Sino-US audit oversight co-op faces difficulties

Updated: 2011-08-11 09:32


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BEIJING -- Despite efforts of both sides, cross-border audit oversight between China and the United States faces difficulties over sovereignty concerns and system differences, analysts said.

The current bilateral negotiations may lead nowhere, said Liang Jian, analyst with iChinaStock, a website dedicated to analysis of Chinese companies listed abroad.

The two countries have different regulatory views that makes cooperation quite difficult, said Violet Ho, managing director at Kroll, an international investigative company, on Wednesday.

In the United States, companies can get listed relatively easily but face strict supervision after being listed regarding information disclosure, Ho said, while in China becoming listed is an arduous process due to high entry standards, yet once companies are listed supervision is relatively loose.

Despite the difficulties, the US Public Company Accounting Oversight Board (PCAOB) still pins hope on future cooperation, and it has invited the China Securities Regulatory Commission (CSRC) to a second round of talks in the United States. The PCAOB announced that CSRC had accepted its invitation, which will likely be held in autumn.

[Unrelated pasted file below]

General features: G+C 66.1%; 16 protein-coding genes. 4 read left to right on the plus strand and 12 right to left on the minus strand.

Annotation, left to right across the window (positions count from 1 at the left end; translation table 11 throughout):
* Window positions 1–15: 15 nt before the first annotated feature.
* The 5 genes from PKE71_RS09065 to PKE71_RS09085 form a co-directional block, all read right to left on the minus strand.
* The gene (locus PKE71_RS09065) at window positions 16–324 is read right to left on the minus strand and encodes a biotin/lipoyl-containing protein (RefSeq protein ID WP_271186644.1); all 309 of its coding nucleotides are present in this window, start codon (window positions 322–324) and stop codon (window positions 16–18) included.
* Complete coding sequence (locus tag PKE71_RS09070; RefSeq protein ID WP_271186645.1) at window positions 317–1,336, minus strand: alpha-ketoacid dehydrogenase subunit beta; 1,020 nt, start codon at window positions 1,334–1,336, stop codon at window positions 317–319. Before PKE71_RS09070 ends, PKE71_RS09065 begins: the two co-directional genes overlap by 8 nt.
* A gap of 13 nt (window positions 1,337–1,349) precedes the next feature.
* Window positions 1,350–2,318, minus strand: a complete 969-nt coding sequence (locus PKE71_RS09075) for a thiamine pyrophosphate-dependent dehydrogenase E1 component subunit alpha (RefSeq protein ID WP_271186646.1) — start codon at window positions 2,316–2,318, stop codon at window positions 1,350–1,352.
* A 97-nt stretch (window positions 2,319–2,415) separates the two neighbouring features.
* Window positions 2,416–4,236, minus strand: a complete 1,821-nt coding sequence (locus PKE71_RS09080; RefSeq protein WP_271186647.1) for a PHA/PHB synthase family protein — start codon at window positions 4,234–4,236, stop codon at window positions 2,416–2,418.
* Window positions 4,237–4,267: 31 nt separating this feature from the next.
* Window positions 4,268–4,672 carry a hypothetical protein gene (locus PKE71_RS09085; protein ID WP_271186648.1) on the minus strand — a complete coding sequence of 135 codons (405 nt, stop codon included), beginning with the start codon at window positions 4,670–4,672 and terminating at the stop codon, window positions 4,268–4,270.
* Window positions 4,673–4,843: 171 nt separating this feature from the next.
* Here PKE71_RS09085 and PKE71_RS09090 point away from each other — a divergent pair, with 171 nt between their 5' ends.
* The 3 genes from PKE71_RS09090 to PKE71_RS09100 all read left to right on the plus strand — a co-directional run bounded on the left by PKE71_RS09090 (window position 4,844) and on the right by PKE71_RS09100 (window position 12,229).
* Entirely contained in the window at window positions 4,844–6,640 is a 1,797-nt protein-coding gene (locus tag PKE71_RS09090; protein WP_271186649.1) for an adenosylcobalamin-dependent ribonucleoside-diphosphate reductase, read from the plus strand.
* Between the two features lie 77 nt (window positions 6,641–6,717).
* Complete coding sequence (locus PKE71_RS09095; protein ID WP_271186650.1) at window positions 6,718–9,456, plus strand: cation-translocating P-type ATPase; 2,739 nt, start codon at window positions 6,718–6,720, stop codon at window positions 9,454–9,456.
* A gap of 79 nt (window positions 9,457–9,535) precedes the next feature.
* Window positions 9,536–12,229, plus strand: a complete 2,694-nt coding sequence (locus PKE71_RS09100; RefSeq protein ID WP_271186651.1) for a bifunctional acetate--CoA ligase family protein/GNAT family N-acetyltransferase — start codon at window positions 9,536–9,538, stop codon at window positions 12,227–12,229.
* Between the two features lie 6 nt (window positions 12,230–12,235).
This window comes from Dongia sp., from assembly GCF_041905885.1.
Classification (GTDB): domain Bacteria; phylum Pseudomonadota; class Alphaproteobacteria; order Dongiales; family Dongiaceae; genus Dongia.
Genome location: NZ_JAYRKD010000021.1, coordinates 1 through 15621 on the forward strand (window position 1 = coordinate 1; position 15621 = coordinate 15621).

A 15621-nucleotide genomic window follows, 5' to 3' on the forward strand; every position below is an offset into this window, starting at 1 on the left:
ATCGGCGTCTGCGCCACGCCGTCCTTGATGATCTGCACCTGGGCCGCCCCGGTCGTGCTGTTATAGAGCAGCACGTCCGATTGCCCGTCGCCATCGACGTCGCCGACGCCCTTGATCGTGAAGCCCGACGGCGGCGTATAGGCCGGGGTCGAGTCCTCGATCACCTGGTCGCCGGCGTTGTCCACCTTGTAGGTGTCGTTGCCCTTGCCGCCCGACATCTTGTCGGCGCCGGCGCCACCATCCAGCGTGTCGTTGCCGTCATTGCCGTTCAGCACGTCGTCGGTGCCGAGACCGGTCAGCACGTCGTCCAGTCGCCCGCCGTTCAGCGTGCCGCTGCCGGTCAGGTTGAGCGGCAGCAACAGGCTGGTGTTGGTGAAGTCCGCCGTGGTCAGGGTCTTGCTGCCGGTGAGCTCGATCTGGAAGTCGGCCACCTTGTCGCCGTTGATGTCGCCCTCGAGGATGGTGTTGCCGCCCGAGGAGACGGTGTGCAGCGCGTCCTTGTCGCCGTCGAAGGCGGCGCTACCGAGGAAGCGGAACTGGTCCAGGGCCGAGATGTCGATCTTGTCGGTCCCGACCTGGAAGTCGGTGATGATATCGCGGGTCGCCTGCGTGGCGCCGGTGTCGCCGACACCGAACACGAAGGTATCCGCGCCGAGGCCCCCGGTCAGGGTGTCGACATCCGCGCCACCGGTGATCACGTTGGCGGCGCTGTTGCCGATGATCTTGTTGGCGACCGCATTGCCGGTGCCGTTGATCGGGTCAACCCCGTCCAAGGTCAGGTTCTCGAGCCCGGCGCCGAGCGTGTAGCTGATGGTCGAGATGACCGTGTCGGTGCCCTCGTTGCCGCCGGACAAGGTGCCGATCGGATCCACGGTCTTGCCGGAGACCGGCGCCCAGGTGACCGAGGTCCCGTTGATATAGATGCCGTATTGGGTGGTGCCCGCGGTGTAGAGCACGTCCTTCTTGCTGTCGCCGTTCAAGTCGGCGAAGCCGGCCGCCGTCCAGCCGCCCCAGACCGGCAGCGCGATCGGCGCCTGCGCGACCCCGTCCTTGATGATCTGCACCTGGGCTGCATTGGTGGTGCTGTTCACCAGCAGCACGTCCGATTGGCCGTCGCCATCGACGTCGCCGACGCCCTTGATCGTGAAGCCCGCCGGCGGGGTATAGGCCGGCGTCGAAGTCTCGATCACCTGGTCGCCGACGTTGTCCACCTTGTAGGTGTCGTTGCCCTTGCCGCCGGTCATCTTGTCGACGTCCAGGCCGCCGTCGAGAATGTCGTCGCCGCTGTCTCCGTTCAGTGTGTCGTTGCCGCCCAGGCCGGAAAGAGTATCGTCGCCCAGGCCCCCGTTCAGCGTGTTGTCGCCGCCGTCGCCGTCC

The CSRC said on Monday in a press release that officials from China and United States have pledged to increase cooperation on cross-border audit oversight in the wake of a string of accounting scandals of US-listed Chinese companies.

The two sides last met at the Sino-US Symposium on Audit Oversight held in Beijing from July 11 to 12, with attendance of officials of CSRC, the Chinese Ministry of Finance, the PCAOB, and the US Securities and Exchange Commission.

Although the symposium purported to be "an important step toward Sino-US cooperation on audit oversight of public companies," it actually produced no official agreement.

PCAOB has been seeking to cooperate with the CSRC in audit oversight since 2007, but no real progress has been made and concern over Chinese sovereignty was a major reason, analysts said.

PCAOB board member Lewis Ferguson said he recognizes the concern over sovereignty, but it's an issue that can be handled, and cited agreements reached with other nations over the same concerns.

"We have signed protocols with 35 countries and each has such concerns," Ferguson said at the symposium. "The goal is to set up a joint oversight mechanism in a way that fully protects Chinese sovereignty."